Science

Record-breaking white dwarf star completes a full rotation once every 25 SECONDS


Getting in a spin: Record-breaking white dwarf star completes a full rotation once every 25 SECONDS – four seconds faster than the previous record-holder

  • The star, called J0240+1952, is the fastest spinning confirmed white dwarf
  • It is the same size of Earth, but is thought to be at least 200,000 more massive
  • The star is pulling gaseous plasma from a nearby companion star and flinging it into space at speeds of around 1,864 miles/second (3,000 kilometres/second)










A white dwarf star has broken records after scientists discovered that it completes a full rotation once every 25 seconds.

The star, called LAMOST J024048.51+195226.9 (or J0240+1952 for short), was analysed by researchers from the University of Warwick, who say it is the fastest spinning confirmed white dwarf.

The previous record holder was a white dwarf that completed a rotation in just over 29 seconds, making J0240+1952 20 per cent faster.

Dr Ingrid Pelisoli, who led the study, said: ‘J0240+1952 will have completed several rotations in the short amount of time that people take to read about it, it is really incredible.’

The star, called LAMOST J024048.51+195226.9 (or J0240+1952 for short), was analysed by researchers from the University of Warwick, who say it is the fastest spinning confirmed white dwarf

The star, called LAMOST J024048.51+195226.9 (or J0240+1952 for short), was analysed by researchers from the University of Warwick, who say it is the fastest spinning confirmed white dwarf

WHAT IS A WHITE DWARF? 

A white dwarf is the remains of a star that has run out of nuclear fuel.

Stars larger than 10 times the mass of the sun suffer a violent supernova at the end of their lives, but a more gentle end awaits sun-like stars. 

When stars like the sun come to the ends of their lives they exhaust their fuel, expand as red giants and later expel their outer layers into space.

The hot and very dense core of the former star – a white dwarf – remains.

White dwarfs contain approximately the mass of the sun but have roughly the radius of Earth.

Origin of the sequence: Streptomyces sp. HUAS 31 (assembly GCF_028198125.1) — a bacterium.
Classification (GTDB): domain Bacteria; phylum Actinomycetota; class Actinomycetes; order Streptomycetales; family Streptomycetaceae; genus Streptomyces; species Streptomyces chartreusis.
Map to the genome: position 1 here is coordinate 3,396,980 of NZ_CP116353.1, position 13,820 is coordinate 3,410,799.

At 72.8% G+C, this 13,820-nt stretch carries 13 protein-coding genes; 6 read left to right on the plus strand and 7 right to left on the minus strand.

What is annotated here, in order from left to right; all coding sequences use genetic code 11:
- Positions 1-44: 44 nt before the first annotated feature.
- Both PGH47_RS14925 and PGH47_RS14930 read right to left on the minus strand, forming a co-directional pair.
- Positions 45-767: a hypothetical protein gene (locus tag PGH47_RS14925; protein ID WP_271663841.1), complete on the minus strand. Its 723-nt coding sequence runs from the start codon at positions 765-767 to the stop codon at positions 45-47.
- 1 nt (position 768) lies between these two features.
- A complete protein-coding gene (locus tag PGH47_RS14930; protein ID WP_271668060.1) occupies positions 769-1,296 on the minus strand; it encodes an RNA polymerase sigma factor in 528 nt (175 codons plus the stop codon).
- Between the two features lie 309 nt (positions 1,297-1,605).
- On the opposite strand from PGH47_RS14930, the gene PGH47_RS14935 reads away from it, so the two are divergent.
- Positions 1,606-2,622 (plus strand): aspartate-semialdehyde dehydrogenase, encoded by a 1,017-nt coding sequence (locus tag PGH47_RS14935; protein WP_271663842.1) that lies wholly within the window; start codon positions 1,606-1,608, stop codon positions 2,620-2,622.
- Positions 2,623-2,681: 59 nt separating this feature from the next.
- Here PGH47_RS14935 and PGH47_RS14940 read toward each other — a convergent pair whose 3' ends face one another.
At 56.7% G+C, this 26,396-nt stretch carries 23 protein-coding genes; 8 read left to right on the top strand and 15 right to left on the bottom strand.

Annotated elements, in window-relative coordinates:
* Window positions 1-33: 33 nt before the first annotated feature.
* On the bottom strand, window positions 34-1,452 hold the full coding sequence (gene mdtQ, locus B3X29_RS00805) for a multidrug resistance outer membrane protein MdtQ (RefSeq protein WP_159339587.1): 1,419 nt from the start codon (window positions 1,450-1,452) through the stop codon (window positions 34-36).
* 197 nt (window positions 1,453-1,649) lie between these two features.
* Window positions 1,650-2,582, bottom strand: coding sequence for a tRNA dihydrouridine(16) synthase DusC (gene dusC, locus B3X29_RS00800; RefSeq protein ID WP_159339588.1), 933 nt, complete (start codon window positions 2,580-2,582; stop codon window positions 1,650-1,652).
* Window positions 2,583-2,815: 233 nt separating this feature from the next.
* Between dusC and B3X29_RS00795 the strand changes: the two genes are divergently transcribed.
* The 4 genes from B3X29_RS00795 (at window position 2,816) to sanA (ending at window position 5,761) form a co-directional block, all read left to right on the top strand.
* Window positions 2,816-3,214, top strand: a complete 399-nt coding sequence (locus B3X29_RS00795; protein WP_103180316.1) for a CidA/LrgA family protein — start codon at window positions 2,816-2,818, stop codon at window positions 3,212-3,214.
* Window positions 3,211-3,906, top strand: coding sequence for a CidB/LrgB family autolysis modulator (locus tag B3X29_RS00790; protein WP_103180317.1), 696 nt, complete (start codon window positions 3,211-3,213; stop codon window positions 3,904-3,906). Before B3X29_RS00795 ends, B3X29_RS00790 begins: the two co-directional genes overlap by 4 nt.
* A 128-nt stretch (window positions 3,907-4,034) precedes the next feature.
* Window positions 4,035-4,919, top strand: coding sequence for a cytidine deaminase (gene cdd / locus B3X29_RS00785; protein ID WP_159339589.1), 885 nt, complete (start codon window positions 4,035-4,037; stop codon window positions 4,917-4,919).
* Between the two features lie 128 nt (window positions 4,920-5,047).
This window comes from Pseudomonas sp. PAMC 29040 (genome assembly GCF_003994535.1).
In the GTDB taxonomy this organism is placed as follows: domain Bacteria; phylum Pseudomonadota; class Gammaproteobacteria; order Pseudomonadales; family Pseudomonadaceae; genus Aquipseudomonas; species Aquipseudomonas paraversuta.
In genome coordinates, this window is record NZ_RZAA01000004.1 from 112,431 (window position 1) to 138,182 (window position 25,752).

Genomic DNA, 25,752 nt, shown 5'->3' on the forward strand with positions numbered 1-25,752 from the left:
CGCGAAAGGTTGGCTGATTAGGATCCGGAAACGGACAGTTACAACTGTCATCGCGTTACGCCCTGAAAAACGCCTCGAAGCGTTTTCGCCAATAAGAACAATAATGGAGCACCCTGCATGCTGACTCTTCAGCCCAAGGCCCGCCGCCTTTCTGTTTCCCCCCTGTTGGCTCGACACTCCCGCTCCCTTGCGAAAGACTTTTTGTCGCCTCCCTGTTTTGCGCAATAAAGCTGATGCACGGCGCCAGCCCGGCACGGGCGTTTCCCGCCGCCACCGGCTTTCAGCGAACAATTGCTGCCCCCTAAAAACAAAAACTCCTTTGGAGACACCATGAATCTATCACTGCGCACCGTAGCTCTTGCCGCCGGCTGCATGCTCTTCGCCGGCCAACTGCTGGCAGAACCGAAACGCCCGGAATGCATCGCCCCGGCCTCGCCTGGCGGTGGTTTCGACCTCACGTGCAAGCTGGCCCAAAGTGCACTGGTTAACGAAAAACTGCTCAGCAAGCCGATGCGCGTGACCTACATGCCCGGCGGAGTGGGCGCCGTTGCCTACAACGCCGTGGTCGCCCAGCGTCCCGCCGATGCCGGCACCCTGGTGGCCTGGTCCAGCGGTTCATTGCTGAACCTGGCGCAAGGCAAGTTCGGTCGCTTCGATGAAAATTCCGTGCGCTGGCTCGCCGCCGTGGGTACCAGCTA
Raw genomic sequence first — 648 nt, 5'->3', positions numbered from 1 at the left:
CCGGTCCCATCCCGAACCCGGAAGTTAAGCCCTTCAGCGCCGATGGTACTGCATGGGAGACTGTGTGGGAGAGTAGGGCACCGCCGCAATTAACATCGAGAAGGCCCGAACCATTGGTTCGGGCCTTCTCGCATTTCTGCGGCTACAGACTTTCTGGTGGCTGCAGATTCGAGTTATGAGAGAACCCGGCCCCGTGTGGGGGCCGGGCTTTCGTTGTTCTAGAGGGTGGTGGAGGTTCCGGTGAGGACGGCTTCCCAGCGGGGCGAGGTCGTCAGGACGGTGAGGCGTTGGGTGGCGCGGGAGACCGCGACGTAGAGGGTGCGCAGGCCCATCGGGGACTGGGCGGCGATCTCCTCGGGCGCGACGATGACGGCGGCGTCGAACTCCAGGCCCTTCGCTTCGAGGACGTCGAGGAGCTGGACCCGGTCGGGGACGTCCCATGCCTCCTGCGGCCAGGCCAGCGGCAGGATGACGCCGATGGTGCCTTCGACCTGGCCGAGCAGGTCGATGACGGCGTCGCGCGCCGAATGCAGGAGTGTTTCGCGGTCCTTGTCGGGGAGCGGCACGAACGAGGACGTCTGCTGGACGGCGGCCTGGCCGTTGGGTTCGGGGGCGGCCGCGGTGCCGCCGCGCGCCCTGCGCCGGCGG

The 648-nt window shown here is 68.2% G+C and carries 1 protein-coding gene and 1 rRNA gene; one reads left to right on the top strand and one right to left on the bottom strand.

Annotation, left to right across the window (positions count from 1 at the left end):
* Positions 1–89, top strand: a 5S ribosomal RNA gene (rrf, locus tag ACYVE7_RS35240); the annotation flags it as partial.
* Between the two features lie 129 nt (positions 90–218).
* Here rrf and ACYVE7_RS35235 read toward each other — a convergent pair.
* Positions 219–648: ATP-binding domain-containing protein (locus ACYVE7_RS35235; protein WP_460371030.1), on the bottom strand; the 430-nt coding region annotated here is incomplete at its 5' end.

A white dwarf is a star that has burned up all of its fuel, and is beginning to shed its outer layers.

This particular white dwarf is around the same size of Earth, but is thought to be at least 200,000 more massive.

In the study, the team studied J0240+1952 using the highly sensitive HiPERCAM instrument on the 10 metre-wide Gran Telescopio Canarias in La Palma – the world’s largest functioning optical telescope.

Their analysis indicates that the white dwarf star is pulling gaseous plasma from a nearby companion star and flinging it into space at speeds of around 1,864 miles/second (3,000 kilometres/second).

This gives the star an extremely quick spin of just 25 seconds. For comparison, Earth complete one spin in 24 hours!

‘The rotation is so fast that the white dwarf must have an above average mass just to stay together and not be torn apart,’ explained Dr Pelisoli.

‘It is pulling material from its companion star due to its gravitational effect, but as that gets closer to the white dwarf the magnetic field starts to dominate.

‘This type of gas is highly conducting and picks up a lot of speed from this process, which propels it away from the star and out into space.’

J0240+1952 is one of only two stars with this magnetic propeller system discovered in over 70 years, according to the team.

Material was first observed being flung out of the star in 2020, although astronomers were unable to confirm the presence of a rapid spin – a key indicator of a magnetic propeller – as the pulsations were too fast and dim for other telescopes to spot.

Professor Tom Marsh co-author of the study, added: ‘It’s only the second time that we have found one of these magnetic propeller systems, so we now know it’s not a unique occurrence. 

‘It establishes that the magnetic propeller mechanism is a generic property that operates in these binaries, if the circumstances are right.

‘The second discovery is almost as important as the first as you develop a model for the first and with the second you can test it to see if that model works. 

‘This latest discovery has shown that the model works really well, it predicted that the star had to be spinning fast, and indeed it does.’ 

WHAT WILL HAPPEN TO EARTH WHEN THE SUN DIES?

Five billion years from now, it’s said the Sun will have grown into a red giant star, more than a hundred times larger than its current size. 

Eventually, it will eject gas and dust to create an ‘envelope’ accounting for as much as half its mass.

The core will become a tiny white dwarf star. This will shine for thousands of years, illuminating the envelope to create a ring-shaped planetary nebula.

Five billion years from now, it's said the Sun will have grown into a red giant star, more than a hundred times larger than its current size

Five billion years from now, it’s said the Sun will have grown into a red giant star, more than a hundred times larger than its current size

While this metamorphosis will change the solar system, scientists are unsure what will happen to the third rock from the Sun.

We already know that our Sun will be bigger and brighter, so that it will probably destroy any form of life on our planet.

But whether the Earth’s rocky core will survive is uncertain. 





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